In the spring and summer of 2008, American Indians, Etowah staff and volunteers constructed a wattle and daub house utilizing an original archaeological floor plan of a house that was at Etowah around 1250 to 1325 A.D. It was constructed of upright posts with woven green cane (wattle) between each. Daub made of Georgia red clay was mixed with grass and water and "daubed" to the wattle.
While some of Etowah's structures were round, the majority built during the Indian town's densely populated period were square. When the structure is finished by the end of August, 2008 visitors will be able to look inside this replica and see or imagine things inside this house as it would have appeared 700 years ago. The project was supported and funded by the Georgia Indian Council.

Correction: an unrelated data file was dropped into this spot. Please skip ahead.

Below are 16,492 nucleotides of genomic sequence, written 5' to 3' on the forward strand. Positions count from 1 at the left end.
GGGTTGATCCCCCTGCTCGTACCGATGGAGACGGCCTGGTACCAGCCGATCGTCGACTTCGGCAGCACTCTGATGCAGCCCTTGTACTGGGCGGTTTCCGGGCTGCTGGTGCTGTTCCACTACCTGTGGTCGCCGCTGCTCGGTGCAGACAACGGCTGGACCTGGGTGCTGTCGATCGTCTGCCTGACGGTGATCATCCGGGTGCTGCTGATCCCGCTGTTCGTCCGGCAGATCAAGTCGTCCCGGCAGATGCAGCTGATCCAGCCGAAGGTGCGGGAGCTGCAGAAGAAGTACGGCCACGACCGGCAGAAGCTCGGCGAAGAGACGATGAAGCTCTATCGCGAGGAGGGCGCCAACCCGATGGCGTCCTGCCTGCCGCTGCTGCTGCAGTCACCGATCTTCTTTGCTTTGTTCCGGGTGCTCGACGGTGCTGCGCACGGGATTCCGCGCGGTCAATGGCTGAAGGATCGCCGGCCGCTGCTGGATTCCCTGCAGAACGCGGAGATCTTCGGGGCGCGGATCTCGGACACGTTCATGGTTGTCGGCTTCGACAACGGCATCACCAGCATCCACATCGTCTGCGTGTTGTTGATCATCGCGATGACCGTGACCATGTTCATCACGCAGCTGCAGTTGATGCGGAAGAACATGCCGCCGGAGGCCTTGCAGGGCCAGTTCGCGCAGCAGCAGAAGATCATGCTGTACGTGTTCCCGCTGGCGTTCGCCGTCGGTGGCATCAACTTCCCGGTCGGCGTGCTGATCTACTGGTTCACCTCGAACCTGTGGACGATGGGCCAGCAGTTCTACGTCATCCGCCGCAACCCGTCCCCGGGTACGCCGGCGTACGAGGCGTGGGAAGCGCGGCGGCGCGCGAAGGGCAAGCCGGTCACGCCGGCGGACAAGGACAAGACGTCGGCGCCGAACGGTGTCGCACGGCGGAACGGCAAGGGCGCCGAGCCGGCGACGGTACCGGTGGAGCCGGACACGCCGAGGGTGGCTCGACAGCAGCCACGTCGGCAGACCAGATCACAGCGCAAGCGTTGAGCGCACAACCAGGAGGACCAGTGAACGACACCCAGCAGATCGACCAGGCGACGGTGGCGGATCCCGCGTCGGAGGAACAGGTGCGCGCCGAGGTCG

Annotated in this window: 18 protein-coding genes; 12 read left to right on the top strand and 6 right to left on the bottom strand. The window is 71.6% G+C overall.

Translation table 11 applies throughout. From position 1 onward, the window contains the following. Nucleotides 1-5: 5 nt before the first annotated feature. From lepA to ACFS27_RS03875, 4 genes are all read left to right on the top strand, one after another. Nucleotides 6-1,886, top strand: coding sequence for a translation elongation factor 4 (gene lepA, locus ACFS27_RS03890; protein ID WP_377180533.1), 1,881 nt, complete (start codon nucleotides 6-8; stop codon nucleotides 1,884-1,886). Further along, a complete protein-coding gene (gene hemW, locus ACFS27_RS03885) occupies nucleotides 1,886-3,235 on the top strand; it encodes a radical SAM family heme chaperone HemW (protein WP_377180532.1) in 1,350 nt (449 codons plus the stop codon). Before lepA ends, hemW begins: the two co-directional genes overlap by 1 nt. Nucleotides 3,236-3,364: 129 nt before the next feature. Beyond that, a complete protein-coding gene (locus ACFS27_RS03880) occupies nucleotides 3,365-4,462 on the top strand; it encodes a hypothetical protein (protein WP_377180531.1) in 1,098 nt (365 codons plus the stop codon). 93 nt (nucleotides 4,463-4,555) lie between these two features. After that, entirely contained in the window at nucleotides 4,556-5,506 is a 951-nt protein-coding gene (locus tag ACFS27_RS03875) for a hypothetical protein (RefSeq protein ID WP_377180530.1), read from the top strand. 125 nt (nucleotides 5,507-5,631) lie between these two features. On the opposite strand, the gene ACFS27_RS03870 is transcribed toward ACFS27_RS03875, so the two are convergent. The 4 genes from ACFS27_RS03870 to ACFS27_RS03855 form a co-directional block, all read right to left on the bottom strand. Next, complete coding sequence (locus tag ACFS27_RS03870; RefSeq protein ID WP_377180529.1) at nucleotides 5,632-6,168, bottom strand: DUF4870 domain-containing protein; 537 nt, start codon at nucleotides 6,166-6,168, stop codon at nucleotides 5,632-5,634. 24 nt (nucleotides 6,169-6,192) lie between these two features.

Below are scenes of various stages of the wattle and daub house construction:
Cartersville resident Corey Lightfoot who is part Cherokee joins posts to the roof rafters with hemp rope.
Archaeology intern Jacquelyn Carrubba bundles thatch before being applied to roof.
Local school teacher volunteer Carmen Gonzalez mixes daub and grass mixture.
Visitors get first glimpse of house during free day on June 14th.
Volunteer Mason Harris, 16, of Cartersville applies daub to a drip slope at the base of the wattle and daub house.